November 7, 2016
Dear Future President,
This letter is being written within the walls of an American high school. It will receive feedback from high school students and teachers, and it will be submitted through a school computer. Schools are one of the most important components to raising American citizens - they educate the future generations that will inherit the country. Despite their importance to a flourishing country, why is it that 30% of college students drop out within their first year? Why is it that 71% of college graduates have debt averaging $25,000? Our school systems are in desperate need of change in order to support the upcoming generations of the United States. A raise of only 2% in the amount of federal taxes spent on education could allow these changes to see fruition.
The American school system throughout history has been ever-changing, but in recent decades, it’s screeched to a halt. While countries in the rest of the world, such as South Korea and Finland, are adapting to new learning styles and give more options, the US remains stagnant. Our global ranking is 25th in math, 17th in science, and 14th in reading. In the long run, these numbers aren’t bad, but considering our position as 3rd in the global population ranking, we could do much better. According to a study done by the Center on Budget and Policy Priorities in 2015, only 3% of our federal tax dollars goes to the education system (compiled to about 111 billion dollars a year). This percentage is miniscule when compared to the percentage of children and young adults in our population, which is over 60% according to the 2012 census (the population is likely still growing as of late due to the increasing birth rates). If the percentage of federal tax funds is raised only up to 5%, education will have 74 billion more dollars to spend on making necessary improvements to the United States education system.
One of the biggest current problems of the American school system is college tuition. The current averages in college tuition are $32,405 at private schools, $9,410 at public in-state schools, and $23,893 at public out-of-state schools. Averaged out, this is almost half of the average yearly income ($50,756) for a single adult. Over 2014-2015, college rates have inflated 3.7% at private schools and 2.9% in public. This was the gap in a single year, while the inflation of the decade before was only 5%. Somehow, American schools have managed to hit an all-time high for college tuition. With just a little more funding, these prices can go down dramatically, increasing not only the amount of people attending colleges, but the amount of students that actually graduate.
Another problem in the American school system is class size. In the US, the average class size is 21 students with 1 teacher per classroom. This number has remained fairly standard for many years, but they are rapidly rising with our population as schools don’t have enough money to expand or open new buildings for students. Ten years ago, my first grade class had 16 students. This year, the same teacher takes care of 20 students at once. In my town, there was a recent meeting to discuss the possible opening of another elementary school in order to accommodate the growing population, but it was decided that there wasn’t enough money in the budget to do so. Class quality is decreasing because there aren’t enough teachers or schools for the amount of students. Over time, they will get even bigger - the projected estimation for class size of that same first grade classroom in another decade is 27 students. With an increase in 2% of federal tax dollars to education, more schools can be opened and more teachers can be hired, increasing the quality of education for our future generations.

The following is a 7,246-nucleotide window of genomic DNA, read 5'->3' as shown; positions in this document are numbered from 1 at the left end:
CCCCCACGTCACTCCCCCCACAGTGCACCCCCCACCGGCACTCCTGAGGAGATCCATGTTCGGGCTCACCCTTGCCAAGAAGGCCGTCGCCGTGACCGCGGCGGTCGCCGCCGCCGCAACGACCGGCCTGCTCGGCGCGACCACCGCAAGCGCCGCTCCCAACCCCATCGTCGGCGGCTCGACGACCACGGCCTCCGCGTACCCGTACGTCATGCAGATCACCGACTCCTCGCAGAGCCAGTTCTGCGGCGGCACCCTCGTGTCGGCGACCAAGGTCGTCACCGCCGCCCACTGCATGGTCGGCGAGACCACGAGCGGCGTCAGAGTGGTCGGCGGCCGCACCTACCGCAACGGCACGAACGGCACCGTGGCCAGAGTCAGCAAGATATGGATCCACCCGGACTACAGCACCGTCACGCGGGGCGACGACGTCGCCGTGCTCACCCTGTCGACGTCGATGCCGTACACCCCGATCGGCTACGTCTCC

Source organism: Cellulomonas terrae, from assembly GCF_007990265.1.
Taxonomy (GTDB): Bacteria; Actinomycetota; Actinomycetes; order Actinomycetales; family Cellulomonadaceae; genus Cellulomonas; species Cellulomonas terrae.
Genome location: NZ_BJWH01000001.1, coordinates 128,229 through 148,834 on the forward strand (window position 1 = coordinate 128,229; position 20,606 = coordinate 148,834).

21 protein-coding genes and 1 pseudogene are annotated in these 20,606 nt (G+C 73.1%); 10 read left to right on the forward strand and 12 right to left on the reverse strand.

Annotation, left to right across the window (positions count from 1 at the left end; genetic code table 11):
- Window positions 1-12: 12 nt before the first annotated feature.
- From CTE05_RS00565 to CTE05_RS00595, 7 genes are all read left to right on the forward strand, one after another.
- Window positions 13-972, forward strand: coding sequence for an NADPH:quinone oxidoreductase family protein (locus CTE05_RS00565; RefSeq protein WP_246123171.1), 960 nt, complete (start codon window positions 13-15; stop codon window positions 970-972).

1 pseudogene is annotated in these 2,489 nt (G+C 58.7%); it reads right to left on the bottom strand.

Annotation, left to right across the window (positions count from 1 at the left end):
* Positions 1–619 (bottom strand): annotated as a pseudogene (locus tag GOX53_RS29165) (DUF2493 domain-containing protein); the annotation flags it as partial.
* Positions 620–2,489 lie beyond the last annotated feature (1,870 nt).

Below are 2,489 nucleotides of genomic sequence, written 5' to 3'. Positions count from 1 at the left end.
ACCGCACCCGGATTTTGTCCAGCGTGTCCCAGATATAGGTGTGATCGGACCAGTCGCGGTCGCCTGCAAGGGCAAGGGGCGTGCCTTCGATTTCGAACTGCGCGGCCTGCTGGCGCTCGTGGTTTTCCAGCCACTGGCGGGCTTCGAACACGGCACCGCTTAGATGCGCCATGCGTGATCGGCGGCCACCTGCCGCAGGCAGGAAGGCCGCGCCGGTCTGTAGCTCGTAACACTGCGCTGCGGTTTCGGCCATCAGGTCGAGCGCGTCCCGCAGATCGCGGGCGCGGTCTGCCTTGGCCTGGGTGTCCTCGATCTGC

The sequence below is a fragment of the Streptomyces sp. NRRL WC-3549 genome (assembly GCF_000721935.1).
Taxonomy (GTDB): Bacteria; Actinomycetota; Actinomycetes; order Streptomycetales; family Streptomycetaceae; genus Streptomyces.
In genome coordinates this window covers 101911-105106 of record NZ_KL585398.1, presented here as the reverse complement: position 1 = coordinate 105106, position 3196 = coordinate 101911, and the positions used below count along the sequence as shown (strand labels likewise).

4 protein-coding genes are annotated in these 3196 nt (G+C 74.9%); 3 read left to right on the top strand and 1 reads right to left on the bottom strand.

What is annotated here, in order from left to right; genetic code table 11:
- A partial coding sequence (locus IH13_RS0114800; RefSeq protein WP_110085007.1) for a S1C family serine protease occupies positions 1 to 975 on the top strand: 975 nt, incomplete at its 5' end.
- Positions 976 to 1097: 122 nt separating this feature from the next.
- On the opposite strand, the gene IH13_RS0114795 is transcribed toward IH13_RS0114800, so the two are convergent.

The last topic I’m going to focus on is standardized testing. As of late, standardized testing in schools has gone through the roof. More weight is being put on these tests in order to increase our global ranking in education, but they don’t contribute to a class experience - in fact, they lower the quality of it. Standardized testing takes up precious minutes of class to judge students on non-content related material. In addition, since they don’t contribute to grades, the vast majority of students don’t take them seriously. At least one standardized test at the beginning and end of the year is necessary to determine growth and global ranking, but at the moment, our school has a plethora of standardized tests and uses up our time working on tests that don’t contribute to our grade nor truly measure our ability. In Finland’s advanced education system, there is no district-wide test until sixth grade, while elementary schoolers in the US do standardized testing for about half a month in all during the school year, and yet we still rank below their education system.
The facts don’t lie. In order to support our future generations, more of our federal tax dollars need to be spent on our education system. The college tuition needs to be lowered to allow more students access to education without long term debt. Classes need to be smaller and more teachers need to be hired. We need to focus more on content than standardized testing. All of this can be achieved with a 2% redistribution of federal tax dollars, so why not give it a try? We are a country focused on the future: its improvement, its children, its workers, and its students. It’s our responsibility to repair the school systems and build a stronger base for the decades ahead.
Thank you for your consideration,